Richard Pratt, a billionaire Australian industrialist, has died from prostate cancer — the day after a criminal case against him was dropped.
Mr Pratt’s reputation as a businessman and generous philanthropist was tarnished in 2007 when his company was fined a record £17.5 million for collusion in a price-fixing scam with a rival.
Citing Mr Pratt’s terminal illness, prosecutors on Monday dropped a case accusing him of giving false or misleading evidence to the corporate watchdog.
As he lay on his deathbed last week, Mr Pratt, 74, received well-wishers, including prime ministers past and present. Israeli President Shimon Peres and former PM Ehud Barak are understood to have called to bid farewell.
As a child, he fled Poland with his parents on the eve of Holocaust, finding success in Australia as he built Visy Industries, a global packaging and recycling empire that employed more than 8,500 people.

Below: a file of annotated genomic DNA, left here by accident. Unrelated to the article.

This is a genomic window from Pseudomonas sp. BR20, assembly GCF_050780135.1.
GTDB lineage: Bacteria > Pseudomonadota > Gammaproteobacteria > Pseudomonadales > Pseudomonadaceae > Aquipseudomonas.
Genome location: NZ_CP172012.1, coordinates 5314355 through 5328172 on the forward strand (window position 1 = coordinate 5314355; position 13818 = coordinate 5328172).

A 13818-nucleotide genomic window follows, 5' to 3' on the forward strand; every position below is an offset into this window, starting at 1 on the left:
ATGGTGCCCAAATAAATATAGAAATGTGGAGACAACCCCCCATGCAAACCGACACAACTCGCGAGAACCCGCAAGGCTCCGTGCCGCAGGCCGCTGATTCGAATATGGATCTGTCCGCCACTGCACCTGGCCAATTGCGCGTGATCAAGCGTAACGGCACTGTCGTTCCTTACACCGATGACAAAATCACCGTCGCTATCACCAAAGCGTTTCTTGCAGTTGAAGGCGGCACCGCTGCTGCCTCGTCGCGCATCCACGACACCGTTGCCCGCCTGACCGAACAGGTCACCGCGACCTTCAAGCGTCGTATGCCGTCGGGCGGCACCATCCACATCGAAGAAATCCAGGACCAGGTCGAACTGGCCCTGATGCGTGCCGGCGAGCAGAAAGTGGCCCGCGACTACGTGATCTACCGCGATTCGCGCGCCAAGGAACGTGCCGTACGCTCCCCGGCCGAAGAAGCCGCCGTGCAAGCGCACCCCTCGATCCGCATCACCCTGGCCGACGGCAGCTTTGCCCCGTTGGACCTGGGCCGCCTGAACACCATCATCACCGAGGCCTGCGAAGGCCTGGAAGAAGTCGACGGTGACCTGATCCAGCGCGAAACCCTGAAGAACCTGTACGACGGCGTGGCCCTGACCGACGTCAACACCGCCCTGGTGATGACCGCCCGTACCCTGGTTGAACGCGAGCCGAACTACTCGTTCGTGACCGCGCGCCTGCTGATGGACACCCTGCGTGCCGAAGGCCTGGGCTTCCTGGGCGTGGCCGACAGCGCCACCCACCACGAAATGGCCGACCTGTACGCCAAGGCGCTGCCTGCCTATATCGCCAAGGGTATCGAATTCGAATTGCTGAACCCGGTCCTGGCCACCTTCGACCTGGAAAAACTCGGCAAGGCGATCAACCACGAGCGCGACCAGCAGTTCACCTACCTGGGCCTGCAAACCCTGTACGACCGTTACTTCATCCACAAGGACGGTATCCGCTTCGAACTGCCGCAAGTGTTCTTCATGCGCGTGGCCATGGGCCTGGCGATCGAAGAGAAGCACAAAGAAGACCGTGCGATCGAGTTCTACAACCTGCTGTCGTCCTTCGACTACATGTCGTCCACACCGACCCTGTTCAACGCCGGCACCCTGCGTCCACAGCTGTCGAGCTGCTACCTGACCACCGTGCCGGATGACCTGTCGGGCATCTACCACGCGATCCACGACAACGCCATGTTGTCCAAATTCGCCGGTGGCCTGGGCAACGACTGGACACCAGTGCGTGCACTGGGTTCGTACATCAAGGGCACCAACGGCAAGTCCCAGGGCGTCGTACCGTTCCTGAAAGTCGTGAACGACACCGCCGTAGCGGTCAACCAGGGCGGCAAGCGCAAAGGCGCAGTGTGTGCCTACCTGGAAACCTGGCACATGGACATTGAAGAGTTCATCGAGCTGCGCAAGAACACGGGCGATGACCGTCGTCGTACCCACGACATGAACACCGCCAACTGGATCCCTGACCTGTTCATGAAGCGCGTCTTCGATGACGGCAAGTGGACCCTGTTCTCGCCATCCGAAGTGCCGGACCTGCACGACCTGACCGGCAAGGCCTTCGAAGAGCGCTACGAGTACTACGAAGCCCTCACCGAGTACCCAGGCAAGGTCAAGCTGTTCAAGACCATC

The “cardboard king” was listed as Australia’s fourth-richest man, by Business Review Weekly magazine’s annual rich list, with an estimated fortune of more than £2.6 billion.
His charitable fund, The Pratt Foundation, disburses about £6.8 million a year, much of it to Jewish charities in Australia and Israel. Prime Minister Kevin Rudd hailed Mr Pratt as “one of Australia’s leading philanthropists over a long period of time”.
An avid Australian rules footballer in the 1950s, Pratt also took to the stage and performed on Broadway and in London’s West End in the late 1950s and 1960s, before taking over the family packaging company. Mr Pratt was also an amateur boxer in his youth, and later helped to bring Muhammad Ali to Australia.
In 2000, Australian media revealed that he had fathered a child with his former mistress, Shari-Lea Hitchcock.
Last year, Pratt handed back his Companion of the Order of Australia — the highest honour Australia bestows on its citizens — to avoid controversy.